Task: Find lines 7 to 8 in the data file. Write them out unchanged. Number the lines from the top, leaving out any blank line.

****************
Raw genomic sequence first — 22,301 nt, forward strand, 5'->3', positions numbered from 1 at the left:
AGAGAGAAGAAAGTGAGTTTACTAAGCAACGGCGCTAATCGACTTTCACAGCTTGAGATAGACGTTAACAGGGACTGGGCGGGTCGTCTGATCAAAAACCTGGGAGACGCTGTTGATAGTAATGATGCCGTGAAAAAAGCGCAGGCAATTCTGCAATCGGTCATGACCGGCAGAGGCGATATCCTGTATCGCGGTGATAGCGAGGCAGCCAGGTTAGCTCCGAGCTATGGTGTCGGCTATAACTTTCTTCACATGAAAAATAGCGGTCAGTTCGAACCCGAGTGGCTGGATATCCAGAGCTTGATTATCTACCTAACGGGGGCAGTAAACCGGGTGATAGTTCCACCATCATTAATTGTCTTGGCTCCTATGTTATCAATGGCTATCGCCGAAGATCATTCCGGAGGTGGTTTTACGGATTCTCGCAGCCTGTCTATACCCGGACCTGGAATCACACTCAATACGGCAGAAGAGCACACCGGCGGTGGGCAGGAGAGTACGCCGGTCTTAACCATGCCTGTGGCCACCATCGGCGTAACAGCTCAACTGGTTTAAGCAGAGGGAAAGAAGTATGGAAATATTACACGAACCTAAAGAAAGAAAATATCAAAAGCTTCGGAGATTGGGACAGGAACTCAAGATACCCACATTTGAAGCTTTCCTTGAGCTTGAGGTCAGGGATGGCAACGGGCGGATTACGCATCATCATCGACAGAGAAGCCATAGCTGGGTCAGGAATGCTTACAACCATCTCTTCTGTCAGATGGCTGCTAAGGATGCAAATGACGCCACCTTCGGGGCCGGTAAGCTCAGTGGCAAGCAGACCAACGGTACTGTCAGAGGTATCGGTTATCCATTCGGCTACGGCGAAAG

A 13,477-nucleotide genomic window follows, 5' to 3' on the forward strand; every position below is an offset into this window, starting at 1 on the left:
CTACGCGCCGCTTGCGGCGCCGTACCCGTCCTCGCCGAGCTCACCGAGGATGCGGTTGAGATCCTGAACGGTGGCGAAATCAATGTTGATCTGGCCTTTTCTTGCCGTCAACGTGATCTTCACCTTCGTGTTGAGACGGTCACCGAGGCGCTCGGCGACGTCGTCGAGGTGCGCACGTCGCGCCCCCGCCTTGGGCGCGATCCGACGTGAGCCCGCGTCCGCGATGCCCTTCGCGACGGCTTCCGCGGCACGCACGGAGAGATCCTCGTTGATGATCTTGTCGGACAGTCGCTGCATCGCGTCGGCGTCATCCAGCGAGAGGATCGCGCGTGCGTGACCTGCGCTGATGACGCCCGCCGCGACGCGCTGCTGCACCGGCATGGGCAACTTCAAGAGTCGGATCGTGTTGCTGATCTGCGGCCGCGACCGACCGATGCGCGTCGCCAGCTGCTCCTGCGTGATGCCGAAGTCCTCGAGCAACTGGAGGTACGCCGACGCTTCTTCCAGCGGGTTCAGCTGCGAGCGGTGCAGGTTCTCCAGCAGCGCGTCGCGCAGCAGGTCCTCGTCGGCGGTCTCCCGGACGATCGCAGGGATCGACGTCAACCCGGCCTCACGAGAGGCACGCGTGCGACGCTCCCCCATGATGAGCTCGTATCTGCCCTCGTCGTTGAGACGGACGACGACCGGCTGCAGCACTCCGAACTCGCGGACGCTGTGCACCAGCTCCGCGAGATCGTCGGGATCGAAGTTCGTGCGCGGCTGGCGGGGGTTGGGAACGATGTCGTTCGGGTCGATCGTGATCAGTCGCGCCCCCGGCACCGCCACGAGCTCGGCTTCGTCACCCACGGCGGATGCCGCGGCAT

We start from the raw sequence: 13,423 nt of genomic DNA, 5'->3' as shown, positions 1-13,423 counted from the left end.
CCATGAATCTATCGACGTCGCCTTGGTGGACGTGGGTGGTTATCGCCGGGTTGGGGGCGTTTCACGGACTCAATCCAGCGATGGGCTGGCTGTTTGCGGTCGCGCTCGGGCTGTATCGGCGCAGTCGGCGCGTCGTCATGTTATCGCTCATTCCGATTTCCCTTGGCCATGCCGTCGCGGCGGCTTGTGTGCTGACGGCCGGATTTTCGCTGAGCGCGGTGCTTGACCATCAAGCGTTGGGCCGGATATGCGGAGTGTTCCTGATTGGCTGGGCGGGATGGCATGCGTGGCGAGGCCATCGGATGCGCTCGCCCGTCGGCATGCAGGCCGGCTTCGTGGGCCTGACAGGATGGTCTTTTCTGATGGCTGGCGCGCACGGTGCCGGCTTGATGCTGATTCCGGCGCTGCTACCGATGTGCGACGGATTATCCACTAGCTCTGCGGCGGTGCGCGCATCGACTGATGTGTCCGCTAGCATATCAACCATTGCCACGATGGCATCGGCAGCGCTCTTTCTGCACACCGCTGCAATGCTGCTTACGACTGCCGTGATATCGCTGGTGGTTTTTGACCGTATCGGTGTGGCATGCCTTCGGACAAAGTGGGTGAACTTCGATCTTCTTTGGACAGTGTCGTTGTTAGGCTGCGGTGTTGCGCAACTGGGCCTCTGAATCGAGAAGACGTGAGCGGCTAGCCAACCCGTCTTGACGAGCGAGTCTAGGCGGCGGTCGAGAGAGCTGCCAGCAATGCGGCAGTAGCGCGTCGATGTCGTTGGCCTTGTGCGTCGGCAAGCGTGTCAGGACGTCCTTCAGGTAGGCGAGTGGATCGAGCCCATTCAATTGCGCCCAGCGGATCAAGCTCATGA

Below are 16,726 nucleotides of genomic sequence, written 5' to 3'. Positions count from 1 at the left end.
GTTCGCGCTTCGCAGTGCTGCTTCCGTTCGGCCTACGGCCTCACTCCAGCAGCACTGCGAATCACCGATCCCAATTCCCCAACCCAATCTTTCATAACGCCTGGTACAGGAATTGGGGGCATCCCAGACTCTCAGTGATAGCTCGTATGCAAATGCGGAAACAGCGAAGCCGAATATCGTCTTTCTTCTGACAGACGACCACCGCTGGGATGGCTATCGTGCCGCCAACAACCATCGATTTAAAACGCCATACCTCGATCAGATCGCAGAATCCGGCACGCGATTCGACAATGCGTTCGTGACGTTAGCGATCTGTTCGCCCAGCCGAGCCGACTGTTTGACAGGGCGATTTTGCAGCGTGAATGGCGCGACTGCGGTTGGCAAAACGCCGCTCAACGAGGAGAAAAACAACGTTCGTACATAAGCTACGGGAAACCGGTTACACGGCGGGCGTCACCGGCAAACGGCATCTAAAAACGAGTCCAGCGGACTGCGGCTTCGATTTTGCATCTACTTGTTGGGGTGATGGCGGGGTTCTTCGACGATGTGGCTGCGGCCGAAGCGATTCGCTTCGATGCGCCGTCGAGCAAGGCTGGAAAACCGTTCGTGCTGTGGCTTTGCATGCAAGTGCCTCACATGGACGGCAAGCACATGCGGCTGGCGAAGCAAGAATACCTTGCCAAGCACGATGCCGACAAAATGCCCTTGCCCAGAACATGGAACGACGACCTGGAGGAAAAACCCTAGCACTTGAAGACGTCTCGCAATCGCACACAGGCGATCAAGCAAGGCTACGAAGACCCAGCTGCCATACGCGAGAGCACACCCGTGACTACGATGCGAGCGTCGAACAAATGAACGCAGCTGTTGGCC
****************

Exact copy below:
Below are 16,726 nucleotides of genomic sequence, written 5' to 3'. Positions count from 1 at the left end.
GTTCGCGCTTCGCAGTGCTGCTTCCGTTCGGCCTACGGCCTCACTCCAGCAGCACTGCGAATCACCGATCCCAATTCCCCAACCCAATCTTTCATAACGCCTGGTACAGGAATTGGGGGCATCCCAGACTCTCAGTGATAGCTCGTATGCAAATGCGGAAACAGCGAAGCCGAATATCGTCTTTCTTCTGACAGACGACCACCGCTGGGATGGCTATCGTGCCGCCAACAACCATCGATTTAAAACGCCATACCTCGATCAGATCGCAGAATCCGGCACGCGATTCGACAATGCGTTCGTGACGTTAGCGATCTGTTCGCCCAGCCGAGCCGACTGTTTGACAGGGCGATTTTGCAGCGTGAATGGCGCGACTGCGGTTGGCAAAACGCCGCTCAACGAGGAGAAAAACAACGTTCGTACATAAGCTACGGGAAACCGGTTACACGGCGGGCGTCACCGGCAAACGGCATCTAAAAACGAGTCCAGCGGACTGCGGCTTCGATTTTGCATCTACTTGTTGGGGTGATGGCGGGGTTCTTCGACGATGTGGCTGCGGCCGAAGCGATTCGCTTCGATGCGCCGTCGAGCAAGGCTGGAAAACCGTTCGTGCTGTGGCTTTGCATGCAAGTGCCTCACATGGACGGCAAGCACATGCGGCTGGCGAAGCAAGAATACCTTGCCAAGCACGATGCCGACAAAATGCCCTTGCCCAGAACATGGAACGACGACCTGGAGGAAAAACCCTAGCACTTGAAGACGTCTCGCAATCGCACACAGGCGATCAAGCAAGGCTACGAAGACCCAGCTGCCATACGCGAGAGCACACCCGTGACTACGATGCGAGCGTCGAACAAATGAACGCAGCTGTTGGCC